Risk of colorectal and endometrial cancers in EPCAM deletion-positive Lynch syndrome: a cohort study

Marlies J. E. Kempers, Roland P. Kuiper, Charlotte W. Ockeloen, Pierre O. Chappuis, Pierre Hutter, Nils Rahner, Hans K. Schackert, Verena Steinke, Elke Holinski-Feder, Monika Morak, Matthias Kloor, Reinhard Buettner, Eugene T. P. Verwiel, J. Han van Krieken, Iris D. Nagtegaal, Monique Goossens, Rachel S. van der Post, Renee C. Niessen, Rolf H. Sijmons, Irma KluijtFrans B. L. Hogervorst, Edward M. Leter, Johan J. P. Gille, Cora M. Aalfs, Egbert J. W. Redeker, Frederik J. Hes, Carli M. J. Tops, Bernadette P. M. van Nesselrooij, Marielle E. van Gijn, Encarna B. Gomez Garcia, Diana M. Eccles, David J. Bunyan, Sapna Syngal, Elena M. Stoffel, Julie O. Culver, Melanie R. Palomares, Tracy Graham, Lea Velsher, Janos Papp, Edith Olah, Tsun L. Chan, Suet Y. Leung, Ad Geurts van Kessel, Lambertus A. L. M. Kiemeney, Nicoline Hoogerbrugge, Marjolijn J. L. Ligtenberg*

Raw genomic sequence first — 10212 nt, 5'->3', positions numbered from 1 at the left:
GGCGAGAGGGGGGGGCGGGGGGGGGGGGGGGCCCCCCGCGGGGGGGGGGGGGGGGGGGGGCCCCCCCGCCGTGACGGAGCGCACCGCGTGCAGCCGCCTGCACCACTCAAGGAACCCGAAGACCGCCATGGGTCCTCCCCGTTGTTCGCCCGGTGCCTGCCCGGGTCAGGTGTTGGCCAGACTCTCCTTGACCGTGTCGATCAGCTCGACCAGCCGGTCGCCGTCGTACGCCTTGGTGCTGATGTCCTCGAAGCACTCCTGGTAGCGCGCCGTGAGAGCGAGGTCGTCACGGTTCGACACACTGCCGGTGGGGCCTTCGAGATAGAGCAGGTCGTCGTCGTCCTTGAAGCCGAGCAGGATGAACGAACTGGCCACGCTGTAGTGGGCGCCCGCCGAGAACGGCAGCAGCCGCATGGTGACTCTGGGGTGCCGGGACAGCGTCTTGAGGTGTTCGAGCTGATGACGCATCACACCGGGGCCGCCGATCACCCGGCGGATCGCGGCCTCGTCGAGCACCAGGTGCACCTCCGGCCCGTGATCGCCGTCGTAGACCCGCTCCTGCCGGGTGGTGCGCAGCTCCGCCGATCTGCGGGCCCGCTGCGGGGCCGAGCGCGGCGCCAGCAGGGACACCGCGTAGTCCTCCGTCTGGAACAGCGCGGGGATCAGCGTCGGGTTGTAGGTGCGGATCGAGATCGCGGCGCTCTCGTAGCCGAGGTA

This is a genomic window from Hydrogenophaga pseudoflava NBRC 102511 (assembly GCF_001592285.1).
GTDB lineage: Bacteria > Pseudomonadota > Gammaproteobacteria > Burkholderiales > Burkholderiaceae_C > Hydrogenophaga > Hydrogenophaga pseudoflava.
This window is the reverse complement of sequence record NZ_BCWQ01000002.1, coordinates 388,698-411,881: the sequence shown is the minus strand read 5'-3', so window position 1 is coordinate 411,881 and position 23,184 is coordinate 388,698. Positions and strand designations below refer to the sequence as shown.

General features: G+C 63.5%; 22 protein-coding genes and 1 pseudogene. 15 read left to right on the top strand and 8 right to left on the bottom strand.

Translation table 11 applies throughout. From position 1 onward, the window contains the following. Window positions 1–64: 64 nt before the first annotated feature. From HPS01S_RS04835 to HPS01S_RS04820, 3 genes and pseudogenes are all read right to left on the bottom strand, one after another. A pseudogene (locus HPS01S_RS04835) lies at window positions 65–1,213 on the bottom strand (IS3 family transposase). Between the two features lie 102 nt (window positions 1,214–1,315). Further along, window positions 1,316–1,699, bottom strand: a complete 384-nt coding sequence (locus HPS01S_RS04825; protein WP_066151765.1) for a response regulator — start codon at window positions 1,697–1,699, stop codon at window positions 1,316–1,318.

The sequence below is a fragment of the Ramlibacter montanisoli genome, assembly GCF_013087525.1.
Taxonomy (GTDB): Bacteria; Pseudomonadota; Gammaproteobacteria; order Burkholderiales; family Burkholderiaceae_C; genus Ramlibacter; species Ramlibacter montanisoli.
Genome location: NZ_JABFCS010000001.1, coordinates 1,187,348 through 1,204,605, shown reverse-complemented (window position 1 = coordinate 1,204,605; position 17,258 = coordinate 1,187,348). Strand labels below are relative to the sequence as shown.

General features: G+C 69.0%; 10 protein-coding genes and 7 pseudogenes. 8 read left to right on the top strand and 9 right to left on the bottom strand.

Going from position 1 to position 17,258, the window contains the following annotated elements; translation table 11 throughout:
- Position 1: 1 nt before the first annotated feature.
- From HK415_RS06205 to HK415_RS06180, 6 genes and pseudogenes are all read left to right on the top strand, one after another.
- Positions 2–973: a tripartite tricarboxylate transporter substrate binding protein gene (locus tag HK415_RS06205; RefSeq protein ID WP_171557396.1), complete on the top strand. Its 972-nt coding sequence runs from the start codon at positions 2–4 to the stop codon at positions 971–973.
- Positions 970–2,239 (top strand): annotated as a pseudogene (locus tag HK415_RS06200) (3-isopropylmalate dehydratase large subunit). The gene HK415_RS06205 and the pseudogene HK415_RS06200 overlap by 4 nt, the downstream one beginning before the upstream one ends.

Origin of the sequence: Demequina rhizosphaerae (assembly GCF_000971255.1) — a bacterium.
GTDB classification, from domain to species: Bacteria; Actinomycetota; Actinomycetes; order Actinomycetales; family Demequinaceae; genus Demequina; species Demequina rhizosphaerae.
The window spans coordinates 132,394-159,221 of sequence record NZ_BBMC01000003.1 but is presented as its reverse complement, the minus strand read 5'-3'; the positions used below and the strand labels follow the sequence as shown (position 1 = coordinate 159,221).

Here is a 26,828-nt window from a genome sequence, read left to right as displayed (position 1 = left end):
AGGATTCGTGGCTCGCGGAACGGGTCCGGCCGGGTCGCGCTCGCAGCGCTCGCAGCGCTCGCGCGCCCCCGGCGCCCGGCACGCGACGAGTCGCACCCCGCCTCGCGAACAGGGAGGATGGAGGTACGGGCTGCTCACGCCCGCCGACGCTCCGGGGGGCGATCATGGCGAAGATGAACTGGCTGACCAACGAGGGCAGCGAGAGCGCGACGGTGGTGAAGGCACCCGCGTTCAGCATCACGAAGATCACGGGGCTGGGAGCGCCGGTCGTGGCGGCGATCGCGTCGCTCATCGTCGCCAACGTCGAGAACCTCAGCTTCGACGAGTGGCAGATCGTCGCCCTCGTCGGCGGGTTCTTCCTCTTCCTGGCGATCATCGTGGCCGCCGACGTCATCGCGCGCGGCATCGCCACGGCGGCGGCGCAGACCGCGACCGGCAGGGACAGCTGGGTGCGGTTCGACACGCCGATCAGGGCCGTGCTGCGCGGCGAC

*Corresponding author for this work

Research output: Contribution to journalArticleAcademicpeer-review


Background lynch syndrome is caused by germline mutations in msh2, mlh1, msh6, and pms2 mismatch-repair genes and leads to a high risk of colorectal and endometrial cancer. We previously showed that constitutional 3' end deletions of epcam can cause lynch syndrome through epigenetic silencing of msh2 in epcam-expressing tissues, resulting in tissue-specific msh2 deficiency. We aim to establish the risk of cancer associated with such epcam deletions.
Original languageEnglish
Pages (from-to)49-55
JournalLancet oncology
Issue number1
Publication statusPublished - Jan 2011

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